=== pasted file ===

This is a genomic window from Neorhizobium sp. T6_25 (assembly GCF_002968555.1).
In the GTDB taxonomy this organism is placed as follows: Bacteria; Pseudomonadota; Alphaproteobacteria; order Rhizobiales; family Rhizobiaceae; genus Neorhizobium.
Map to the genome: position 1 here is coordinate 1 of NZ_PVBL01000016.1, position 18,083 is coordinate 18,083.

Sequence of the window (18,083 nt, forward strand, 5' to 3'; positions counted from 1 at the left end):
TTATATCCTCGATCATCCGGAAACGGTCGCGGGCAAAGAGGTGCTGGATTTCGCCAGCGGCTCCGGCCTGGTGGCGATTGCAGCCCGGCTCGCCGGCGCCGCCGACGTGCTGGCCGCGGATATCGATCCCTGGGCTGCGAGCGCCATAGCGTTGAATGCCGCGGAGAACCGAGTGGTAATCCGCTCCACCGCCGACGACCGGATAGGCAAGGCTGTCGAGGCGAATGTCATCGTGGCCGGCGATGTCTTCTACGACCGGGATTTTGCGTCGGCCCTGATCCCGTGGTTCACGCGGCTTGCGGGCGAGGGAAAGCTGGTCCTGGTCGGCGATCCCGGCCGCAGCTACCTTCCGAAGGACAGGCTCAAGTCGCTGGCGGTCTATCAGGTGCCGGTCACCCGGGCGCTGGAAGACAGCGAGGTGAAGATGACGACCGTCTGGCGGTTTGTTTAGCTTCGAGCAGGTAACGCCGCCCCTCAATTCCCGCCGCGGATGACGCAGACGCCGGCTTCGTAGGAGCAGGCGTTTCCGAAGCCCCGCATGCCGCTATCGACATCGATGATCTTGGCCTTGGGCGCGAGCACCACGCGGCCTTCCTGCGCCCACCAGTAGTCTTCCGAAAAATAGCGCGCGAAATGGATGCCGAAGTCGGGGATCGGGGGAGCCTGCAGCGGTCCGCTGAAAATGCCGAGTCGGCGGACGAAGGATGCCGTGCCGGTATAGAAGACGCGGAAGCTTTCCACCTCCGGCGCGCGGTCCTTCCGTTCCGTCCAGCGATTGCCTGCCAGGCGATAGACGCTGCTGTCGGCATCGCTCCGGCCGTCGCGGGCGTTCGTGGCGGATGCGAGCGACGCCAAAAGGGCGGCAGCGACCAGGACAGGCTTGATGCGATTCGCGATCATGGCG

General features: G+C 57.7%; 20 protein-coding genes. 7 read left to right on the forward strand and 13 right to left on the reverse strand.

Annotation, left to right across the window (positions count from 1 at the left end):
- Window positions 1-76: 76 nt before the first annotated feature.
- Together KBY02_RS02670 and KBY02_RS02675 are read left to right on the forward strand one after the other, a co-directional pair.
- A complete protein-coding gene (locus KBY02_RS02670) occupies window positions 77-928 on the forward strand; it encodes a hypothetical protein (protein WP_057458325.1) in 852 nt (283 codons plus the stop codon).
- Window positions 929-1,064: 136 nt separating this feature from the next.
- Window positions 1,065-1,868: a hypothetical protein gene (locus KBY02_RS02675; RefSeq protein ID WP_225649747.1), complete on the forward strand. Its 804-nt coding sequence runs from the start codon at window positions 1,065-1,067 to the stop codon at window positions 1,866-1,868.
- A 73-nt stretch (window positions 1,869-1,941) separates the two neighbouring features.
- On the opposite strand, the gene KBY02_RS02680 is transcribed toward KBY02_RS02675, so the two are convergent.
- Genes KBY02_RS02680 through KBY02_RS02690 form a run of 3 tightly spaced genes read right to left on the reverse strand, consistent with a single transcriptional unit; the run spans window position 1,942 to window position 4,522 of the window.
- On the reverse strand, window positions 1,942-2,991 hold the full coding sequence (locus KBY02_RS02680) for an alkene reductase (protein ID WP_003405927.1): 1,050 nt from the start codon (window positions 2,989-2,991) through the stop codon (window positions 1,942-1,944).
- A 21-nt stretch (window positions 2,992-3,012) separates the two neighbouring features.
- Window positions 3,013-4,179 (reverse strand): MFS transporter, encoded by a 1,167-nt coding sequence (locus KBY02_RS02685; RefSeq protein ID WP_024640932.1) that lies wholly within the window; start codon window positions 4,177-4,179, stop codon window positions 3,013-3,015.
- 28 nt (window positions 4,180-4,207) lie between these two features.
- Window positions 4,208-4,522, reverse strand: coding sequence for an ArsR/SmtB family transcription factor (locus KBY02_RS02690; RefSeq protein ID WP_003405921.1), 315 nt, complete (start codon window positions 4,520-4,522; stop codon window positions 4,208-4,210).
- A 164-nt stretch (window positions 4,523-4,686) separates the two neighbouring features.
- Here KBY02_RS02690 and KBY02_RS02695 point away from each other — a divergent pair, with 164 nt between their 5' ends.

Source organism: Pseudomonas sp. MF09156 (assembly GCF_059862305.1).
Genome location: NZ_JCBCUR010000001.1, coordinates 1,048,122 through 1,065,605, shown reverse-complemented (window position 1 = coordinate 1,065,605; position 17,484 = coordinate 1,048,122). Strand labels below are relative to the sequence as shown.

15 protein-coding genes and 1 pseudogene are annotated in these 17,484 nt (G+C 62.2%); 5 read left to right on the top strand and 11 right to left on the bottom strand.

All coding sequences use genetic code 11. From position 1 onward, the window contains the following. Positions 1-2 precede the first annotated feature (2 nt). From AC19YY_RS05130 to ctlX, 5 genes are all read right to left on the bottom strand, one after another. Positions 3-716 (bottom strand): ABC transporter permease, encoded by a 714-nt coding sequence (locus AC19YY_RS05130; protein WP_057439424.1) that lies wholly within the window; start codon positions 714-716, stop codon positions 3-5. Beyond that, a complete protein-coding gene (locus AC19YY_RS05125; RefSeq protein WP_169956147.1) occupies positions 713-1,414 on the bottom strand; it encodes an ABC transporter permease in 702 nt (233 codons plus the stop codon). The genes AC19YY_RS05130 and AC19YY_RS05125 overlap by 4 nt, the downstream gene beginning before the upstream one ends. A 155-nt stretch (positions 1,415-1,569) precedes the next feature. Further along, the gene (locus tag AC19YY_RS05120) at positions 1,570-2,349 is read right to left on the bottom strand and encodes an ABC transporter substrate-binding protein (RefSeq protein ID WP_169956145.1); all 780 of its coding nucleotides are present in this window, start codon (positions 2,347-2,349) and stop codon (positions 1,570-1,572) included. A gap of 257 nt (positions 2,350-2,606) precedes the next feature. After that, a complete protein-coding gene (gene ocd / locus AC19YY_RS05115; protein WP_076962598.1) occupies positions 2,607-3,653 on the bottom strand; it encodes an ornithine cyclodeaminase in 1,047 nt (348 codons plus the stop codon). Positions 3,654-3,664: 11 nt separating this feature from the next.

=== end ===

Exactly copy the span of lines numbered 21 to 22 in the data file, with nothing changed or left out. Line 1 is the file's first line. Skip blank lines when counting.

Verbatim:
- A 164-nt stretch (window positions 4,523-4,686) separates the two neighbouring features.
- Here KBY02_RS02690 and KBY02_RS02695 point away from each other — a divergent pair, with 164 nt between their 5' ends.